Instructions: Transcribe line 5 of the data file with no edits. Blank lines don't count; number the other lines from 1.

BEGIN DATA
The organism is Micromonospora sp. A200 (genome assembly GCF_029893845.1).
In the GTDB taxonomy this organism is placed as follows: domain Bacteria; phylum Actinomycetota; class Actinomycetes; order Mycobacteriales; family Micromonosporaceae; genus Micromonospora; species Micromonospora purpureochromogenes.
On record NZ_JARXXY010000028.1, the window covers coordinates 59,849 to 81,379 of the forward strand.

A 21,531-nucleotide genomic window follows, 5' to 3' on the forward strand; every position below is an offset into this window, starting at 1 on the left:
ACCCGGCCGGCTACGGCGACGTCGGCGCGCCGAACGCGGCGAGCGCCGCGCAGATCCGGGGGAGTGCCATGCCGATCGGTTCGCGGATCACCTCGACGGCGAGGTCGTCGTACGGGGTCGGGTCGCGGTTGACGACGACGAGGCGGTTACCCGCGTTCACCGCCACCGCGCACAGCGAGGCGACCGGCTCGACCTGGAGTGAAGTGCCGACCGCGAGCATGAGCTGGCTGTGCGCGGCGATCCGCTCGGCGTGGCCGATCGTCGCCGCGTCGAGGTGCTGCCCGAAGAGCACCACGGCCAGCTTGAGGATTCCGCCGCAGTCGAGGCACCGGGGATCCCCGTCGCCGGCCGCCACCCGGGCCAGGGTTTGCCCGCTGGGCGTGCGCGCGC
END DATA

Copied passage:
ACCCGGCCGGCTACGGCGACGTCGGCGCGCCGAACGCGGCGAGCGCCGCGCAGATCCGGGGGAGTGCCATGCCGATCGGTTCGCGGATCACCTCGACGGCGAGGTCGTCGTACGGGGTCGGGTCGCGGTTGACGACGACGAGGCGGTTACCCGCGTTCACCGCCACCGCGCACAGCGAGGCGACCGGCTCGACCTGGAGTGAAGTGCCGACCGCGAGCATGAGCTGGCTGTGCGCGGCGATCCGCTCGGCGTGGCCGATCGTCGCCGCGTCGAGGTGCTGCCCGAAGAGCACCACGGCCAGCTTGAGGATTCCGCCGCAGTCGAGGCACCGGGGATCCCCGTCGCCGGCCGCCACCCGGGCCAGGGTTTGCCCGCTGGGCGTGCGCGCGC